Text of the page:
Anytime you do something, there are opportunity costs. By putting your time, energy, and possibly money into something, you forgo the other opportunities that could have been had.
Given the sunk cost effect, it can hurt to try something. It’s important to evaluate opportunities before you take the leap. That’s why people sometimes use a pilot approach or test for viability before investing more resources into a venture.
Do the research first.
2. If you want to persuade someone, draw the person in with a small investment.
Once, I noticed a travel company selling tours using an interesting tactic: For a limited time, you could book a tour with a $1 deposit. This is a major reduction compared to their regular deposit price of hundreds of dollars (Note: the total trip cost is the same for both, as you pay the remaining balance later on).
The numerical value of one dollar is small, but investing that little bit of money is enough to make you feel obligated to join the tour. From a business perspective, getting someone to invest a little bit of their time, energy, or money can encourage them to keep investing.
If you’re telling a story or communicating with others, draw the person in with the most interesting part first. In Made to Stick, they say to “start with the lead.” You begin with the main point, and then continue with the smaller details.
The lead can be “so-and-so restaurant has closed” or “there was a power outage in the neighborhood yesterday.” You begin the story with a hook, enticing someone to keep listening to the rest of what you have to say.
When the person has given up some of their resources for an endeavor, they’re much more likely to give up more in the future.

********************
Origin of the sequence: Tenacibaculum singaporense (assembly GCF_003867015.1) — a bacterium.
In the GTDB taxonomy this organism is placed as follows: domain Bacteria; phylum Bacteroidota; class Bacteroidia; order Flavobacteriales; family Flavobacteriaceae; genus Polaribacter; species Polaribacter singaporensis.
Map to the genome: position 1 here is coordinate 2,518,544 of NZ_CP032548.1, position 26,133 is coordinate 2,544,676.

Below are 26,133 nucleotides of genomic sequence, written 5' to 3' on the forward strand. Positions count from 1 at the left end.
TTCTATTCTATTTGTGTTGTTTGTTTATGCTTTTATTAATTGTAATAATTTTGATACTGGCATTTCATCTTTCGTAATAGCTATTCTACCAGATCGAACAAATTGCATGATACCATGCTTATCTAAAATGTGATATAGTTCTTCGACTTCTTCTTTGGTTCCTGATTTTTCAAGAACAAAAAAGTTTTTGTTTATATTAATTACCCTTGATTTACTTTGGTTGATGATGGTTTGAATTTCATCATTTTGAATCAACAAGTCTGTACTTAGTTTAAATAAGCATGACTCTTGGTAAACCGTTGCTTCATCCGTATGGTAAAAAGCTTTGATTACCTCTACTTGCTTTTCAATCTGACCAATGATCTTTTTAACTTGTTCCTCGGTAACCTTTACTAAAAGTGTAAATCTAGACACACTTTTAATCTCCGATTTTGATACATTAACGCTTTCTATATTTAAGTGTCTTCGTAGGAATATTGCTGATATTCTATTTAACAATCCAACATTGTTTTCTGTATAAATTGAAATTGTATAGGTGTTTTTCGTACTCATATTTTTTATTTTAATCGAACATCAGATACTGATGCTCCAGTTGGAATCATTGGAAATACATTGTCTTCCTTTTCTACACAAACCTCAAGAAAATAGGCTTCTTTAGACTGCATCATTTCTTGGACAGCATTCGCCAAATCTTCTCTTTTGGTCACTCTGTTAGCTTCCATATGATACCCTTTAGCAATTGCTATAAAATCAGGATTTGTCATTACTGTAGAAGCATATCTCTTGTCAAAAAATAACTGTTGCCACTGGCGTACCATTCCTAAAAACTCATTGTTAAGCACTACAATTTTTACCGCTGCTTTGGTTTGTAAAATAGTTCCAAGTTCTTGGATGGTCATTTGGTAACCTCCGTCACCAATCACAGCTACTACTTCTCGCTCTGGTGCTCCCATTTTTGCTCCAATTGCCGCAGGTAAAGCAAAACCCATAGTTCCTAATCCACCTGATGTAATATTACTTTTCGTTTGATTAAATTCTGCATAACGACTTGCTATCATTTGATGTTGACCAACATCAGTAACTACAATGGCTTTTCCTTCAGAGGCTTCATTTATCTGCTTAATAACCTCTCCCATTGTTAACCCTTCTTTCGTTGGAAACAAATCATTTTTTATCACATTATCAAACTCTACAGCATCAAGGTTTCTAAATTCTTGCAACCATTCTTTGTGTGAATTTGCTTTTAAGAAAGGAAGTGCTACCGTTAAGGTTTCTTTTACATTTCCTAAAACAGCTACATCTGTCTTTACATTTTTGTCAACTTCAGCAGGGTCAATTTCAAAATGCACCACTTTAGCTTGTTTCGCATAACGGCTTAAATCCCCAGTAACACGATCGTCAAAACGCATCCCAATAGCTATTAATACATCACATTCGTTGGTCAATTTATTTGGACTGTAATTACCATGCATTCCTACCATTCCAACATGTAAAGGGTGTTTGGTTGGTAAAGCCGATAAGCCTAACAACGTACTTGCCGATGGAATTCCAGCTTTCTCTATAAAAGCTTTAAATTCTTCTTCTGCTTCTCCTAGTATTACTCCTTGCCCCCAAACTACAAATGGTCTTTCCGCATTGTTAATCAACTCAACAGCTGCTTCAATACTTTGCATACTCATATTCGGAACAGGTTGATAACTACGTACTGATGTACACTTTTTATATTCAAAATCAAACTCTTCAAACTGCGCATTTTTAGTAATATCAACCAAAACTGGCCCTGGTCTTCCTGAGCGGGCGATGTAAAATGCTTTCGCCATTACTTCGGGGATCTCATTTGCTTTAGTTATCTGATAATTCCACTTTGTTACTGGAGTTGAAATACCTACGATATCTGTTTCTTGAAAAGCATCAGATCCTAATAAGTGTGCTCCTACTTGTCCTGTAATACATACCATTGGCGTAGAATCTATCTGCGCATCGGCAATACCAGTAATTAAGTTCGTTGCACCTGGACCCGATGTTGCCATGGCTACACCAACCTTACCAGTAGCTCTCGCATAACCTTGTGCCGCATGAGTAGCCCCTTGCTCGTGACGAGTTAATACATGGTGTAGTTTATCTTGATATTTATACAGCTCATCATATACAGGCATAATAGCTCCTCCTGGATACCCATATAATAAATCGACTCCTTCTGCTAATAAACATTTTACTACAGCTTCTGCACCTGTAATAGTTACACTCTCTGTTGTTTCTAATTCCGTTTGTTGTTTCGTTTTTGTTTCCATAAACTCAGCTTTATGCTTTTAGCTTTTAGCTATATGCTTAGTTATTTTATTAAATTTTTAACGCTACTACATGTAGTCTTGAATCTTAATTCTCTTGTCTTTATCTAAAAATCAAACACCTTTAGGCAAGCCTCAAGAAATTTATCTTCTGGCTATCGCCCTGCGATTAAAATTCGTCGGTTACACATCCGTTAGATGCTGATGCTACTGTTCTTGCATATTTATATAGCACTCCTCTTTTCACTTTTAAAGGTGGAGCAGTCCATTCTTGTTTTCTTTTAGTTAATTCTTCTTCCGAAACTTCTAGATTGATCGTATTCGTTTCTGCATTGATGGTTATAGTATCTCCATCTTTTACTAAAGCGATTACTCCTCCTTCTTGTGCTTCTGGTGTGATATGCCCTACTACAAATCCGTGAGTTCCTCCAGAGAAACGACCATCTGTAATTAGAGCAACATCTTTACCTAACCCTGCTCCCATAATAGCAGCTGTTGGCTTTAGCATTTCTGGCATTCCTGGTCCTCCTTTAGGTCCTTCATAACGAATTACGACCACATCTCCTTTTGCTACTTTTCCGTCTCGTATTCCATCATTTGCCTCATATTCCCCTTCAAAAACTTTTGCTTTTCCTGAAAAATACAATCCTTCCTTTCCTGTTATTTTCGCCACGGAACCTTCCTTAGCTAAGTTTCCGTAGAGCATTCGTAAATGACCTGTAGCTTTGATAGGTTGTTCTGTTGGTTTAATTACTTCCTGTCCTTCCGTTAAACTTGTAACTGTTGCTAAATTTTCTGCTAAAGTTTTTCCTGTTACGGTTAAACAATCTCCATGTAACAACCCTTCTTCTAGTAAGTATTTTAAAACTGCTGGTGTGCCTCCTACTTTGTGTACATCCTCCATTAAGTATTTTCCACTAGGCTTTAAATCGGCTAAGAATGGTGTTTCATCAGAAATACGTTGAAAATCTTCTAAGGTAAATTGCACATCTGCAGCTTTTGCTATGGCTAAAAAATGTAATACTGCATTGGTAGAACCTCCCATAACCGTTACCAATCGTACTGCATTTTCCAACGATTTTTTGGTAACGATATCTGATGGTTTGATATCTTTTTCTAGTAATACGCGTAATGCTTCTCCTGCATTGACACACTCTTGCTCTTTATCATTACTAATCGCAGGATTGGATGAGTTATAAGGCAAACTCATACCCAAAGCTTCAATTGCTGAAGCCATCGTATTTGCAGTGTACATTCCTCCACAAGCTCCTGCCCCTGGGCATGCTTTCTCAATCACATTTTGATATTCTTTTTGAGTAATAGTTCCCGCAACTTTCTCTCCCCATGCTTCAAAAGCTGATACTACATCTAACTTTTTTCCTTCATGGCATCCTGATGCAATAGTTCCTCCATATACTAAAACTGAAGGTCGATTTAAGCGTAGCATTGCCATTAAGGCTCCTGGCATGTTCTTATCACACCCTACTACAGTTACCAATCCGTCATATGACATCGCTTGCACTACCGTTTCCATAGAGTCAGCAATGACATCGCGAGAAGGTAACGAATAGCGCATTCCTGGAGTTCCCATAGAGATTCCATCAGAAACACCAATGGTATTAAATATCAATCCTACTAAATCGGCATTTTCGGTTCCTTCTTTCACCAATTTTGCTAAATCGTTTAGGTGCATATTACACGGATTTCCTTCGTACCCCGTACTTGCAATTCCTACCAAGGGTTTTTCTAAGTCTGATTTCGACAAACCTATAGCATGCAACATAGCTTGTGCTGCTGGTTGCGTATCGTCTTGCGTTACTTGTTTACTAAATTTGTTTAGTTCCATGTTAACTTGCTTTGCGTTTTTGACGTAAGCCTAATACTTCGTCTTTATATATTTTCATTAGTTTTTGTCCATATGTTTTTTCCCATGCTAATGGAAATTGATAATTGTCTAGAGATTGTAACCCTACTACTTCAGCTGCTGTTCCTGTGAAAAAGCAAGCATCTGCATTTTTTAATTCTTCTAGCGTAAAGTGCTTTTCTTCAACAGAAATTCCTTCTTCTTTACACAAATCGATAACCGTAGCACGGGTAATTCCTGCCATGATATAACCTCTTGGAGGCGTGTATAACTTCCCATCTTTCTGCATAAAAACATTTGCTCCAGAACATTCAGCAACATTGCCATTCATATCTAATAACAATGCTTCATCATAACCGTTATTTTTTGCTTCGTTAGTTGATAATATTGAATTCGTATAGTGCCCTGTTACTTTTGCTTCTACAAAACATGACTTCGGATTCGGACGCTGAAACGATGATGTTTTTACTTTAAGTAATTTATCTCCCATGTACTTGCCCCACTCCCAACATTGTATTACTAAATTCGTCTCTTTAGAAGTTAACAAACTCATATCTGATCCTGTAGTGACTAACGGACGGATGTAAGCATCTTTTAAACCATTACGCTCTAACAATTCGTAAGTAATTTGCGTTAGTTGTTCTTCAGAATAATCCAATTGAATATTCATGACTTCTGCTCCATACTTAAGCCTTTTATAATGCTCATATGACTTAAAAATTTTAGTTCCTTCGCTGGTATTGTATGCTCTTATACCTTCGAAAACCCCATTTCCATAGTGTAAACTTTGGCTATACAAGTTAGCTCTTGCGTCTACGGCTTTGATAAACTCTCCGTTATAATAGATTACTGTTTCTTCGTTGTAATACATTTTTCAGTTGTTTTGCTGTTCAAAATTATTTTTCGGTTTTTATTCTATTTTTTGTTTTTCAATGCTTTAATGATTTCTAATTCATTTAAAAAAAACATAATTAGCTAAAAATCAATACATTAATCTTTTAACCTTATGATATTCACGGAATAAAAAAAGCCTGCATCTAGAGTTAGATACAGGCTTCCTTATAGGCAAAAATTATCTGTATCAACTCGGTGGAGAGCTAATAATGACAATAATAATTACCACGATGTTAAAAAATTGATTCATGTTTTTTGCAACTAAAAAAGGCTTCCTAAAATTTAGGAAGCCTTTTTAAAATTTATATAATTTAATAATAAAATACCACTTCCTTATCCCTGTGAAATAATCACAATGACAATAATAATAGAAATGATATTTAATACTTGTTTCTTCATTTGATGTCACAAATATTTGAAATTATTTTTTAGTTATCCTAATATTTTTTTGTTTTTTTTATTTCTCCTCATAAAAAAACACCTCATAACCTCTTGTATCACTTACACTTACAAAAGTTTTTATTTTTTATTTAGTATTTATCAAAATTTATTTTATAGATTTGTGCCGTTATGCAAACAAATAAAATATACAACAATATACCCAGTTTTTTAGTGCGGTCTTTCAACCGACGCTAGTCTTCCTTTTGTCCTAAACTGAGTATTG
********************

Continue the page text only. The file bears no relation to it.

3. To stop yourself from investing more, put in limit constraints.
Whenever I watched a movie in the past, I would feel compelled to watch it to the end. Even if I was bored. Even if there were other more interesting or productive things I could do with my time.
Now, I set a time limit. If a movie doesn’t interest me after 20 minutes or a book doesn’t compel me to keep reading after 10 pages (or less), I stop.
Besides books and movies, you can also set limits in other parts of your life. If you try testing out something new in your business, you can set a date six months from today to re-evaluate. If you always overeat at restaurants, you can ask for a container early on to avoid finishing everything on the plate.
When you don’t put in limits, you will feel the need to keep going, even if it’s costing you in the long run.
Our Greatest Attribute is Our Downfall
Our tendency to pursue sunk costs reflects on our greatest attribute as humans. We persevere in the face of hardship, perpetually optimistic that things will turn out better. Unfortunately, this same attribute causes us to keep going when prospects look sour.
It hurts to give up, especially when you had high hopes to start with. You feel that somehow, it reflects badly on you as a person. And when you quit, there’s an empty moment where you think, “What do I do now?”
The good news is, with the knowledge of the sunk cost fallacy, you’re more aware that starting is easier than stopping. And with that knowledge, you have greater control on your actions – and of the world around you.
Made to Stick by Chip Heath and Dan Heath